Category Archives: Causes of pinholes in MIG Welding

Causes of pinholes in MIG Welding

Today we are going to talk about the causes of pinholes in MIG welding, but first let us define the words to be used in this article. Pinholes aren’t really an uncommon occurrence in welding, in fact, they’re a little common. Welders encounter them from time to time. The smart welders know how to avoid the. Sometimes pinholes are being called as “porosity”.  Here is an image of pinholes, focus on where the light hits on the metal and you will see.


Of course, even if pinholes are common, they aren’t what welders would call as something good or expected in a finished product.  In fact, these are a welding defect. Often times, pinholes can be cause by too high welding temperatures. This is because there is a trapped gas inside and when it tries to push out of the surface, it forms into these little holes which aren’t really nice to look at. Don’t worry too much if you see pinholes in your weld, because they can be prevented, however, before we discuss that, let us first inform ourselves about what causes pinholes.


  • Moisture is a big bold NO in welding because it is one of the causes of pinholes. Just like in wounds, moisture is a frowned upon in welding because it can promote the growth of bacteria. How can you combat this? You can start by preheating the metal you are about to weld, or if you don’t want to preheat it, you could wipe it thoroughly and make sure that everything is already dry and ready to be used. Make sure that BOTH sides of the metal are clean, and also be sure to check out the wire you are going to use if it is free from rust and any dirt.  Don’t use a wire that has been contaminated with dirt, oil, grease, glue, and even paint. Aside from promoting the appearance of pinholes, the said substances when exposed to heat release poisonous fumes. You don’t want to inhale that.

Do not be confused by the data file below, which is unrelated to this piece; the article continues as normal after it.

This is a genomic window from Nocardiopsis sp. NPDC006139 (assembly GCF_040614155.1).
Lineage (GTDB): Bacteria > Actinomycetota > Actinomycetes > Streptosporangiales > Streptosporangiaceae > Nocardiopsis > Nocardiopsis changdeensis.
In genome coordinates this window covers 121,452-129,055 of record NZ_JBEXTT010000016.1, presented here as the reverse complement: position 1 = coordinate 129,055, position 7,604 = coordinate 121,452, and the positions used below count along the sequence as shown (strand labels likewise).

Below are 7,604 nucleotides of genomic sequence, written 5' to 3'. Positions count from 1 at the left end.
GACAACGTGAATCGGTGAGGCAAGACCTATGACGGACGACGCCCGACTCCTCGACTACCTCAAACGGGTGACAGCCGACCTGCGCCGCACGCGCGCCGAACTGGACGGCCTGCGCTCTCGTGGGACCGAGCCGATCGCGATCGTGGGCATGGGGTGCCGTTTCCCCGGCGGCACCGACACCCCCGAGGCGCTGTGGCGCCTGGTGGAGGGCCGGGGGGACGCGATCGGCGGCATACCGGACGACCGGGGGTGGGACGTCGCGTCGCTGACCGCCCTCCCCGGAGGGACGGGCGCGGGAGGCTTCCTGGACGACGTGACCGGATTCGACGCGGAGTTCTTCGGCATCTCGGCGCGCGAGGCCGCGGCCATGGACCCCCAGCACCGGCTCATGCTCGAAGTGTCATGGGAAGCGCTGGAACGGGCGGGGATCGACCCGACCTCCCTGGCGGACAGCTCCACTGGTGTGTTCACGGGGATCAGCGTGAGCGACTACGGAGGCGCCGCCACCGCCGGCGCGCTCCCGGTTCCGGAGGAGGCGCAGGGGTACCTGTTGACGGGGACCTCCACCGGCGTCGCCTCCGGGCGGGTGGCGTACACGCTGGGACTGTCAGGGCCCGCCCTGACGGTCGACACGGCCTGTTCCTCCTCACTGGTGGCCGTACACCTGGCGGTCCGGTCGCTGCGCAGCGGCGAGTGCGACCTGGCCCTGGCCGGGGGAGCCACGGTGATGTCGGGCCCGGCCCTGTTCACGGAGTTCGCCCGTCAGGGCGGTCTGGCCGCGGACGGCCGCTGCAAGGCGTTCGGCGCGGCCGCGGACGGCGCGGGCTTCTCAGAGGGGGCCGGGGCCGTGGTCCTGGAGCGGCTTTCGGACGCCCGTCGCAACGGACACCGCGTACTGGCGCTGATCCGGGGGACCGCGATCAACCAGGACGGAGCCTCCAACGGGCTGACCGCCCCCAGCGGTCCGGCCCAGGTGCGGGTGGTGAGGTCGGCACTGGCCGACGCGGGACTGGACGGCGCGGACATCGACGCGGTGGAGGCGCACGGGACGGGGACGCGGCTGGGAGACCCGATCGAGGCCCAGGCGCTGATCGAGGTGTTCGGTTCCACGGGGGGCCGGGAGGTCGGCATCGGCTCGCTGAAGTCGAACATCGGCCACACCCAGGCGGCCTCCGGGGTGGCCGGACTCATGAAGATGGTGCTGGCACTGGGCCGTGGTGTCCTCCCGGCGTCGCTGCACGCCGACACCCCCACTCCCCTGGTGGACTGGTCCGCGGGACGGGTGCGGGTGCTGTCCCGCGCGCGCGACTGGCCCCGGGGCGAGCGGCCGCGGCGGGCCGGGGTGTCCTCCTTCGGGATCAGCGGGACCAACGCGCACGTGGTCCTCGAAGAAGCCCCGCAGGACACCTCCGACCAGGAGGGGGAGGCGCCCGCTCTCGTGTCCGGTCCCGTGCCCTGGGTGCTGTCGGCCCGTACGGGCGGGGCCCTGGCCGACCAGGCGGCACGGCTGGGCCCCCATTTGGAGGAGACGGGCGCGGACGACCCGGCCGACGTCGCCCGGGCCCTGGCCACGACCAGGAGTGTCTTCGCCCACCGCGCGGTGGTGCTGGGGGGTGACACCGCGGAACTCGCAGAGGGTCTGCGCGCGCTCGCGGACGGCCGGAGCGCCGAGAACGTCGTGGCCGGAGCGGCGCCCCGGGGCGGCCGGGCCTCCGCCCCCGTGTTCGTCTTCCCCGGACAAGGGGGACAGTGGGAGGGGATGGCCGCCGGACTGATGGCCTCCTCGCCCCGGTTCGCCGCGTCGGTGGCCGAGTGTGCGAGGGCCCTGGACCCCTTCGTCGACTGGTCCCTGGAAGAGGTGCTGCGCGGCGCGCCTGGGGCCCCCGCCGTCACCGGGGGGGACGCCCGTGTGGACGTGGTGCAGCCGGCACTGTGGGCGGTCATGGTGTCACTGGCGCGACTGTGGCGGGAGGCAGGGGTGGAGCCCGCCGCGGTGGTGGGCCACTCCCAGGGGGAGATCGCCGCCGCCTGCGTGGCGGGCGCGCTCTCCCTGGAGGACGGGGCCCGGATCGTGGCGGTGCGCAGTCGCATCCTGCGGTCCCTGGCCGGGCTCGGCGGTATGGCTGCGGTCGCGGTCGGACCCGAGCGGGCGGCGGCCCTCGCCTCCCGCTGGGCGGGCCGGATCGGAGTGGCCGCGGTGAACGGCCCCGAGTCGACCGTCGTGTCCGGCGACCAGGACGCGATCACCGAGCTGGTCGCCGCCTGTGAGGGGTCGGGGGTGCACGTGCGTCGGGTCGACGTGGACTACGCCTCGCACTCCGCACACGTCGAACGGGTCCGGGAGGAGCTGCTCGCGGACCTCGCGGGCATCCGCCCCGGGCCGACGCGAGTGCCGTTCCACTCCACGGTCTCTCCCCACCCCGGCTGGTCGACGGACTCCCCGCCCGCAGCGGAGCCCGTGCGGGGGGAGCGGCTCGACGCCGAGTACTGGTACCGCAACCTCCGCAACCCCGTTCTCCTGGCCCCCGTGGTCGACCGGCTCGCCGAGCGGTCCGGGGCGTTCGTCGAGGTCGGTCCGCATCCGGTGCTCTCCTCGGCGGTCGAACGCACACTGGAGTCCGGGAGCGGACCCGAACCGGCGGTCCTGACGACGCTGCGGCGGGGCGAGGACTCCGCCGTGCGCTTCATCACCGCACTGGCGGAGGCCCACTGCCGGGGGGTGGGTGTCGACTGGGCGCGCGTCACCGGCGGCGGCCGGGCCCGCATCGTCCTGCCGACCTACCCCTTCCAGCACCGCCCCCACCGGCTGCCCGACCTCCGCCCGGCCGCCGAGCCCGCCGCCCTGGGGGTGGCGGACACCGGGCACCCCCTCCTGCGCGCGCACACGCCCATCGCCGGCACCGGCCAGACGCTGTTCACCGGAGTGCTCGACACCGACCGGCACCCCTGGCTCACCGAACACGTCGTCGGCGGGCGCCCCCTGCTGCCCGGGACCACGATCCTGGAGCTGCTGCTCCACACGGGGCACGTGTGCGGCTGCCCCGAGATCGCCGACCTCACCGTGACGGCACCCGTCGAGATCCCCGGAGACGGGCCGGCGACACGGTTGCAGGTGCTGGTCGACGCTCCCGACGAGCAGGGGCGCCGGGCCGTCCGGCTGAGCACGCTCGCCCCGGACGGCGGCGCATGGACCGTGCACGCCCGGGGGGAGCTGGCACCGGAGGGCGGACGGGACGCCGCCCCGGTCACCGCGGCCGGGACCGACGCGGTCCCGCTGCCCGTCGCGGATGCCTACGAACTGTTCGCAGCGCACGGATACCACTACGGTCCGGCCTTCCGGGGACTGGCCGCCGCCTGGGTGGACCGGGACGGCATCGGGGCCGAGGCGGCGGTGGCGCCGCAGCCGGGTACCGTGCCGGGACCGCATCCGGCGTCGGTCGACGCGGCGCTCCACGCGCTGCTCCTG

Cleanliness is important in welding.

  • You may also want to check the rate of your gas flow. Make sure that it isn’t too high or else you will be seeing pinholes in your weld.
  • If you are using a gas hose (which I believe you are), you should also take time to check that it isn’t kinked or squished. Make sure that the flow of gas is free and nothing is getting in the way.
  • Also you will have to pay attention to the distance between your weld nozzle to your weld puddle. Don’t align it too far away, but also don’t push it too close. You might need a little bit of practice with this, but I’m sure that you will get it right. You see, if the nozzle is a bit too far from the puddle, then the amount or the volume of the shielding gas will be diminished and you will see the effects. It won’t reach your puddle and the shielding gas may mix with the atmospheric air which can have a negative effect on your welding process.
  • In relation to the paragraph above, make sure that the air flow in the room is steady. A fan or an open window may mess up the shielding gas. As a welder, you need to be aware of the state or the condition of your room to make sure that nothing can mess up your  weld.


Those are the causes of pinholes so don’t forget them so you can avoid them and in responses, say goodbye to pinholes too.


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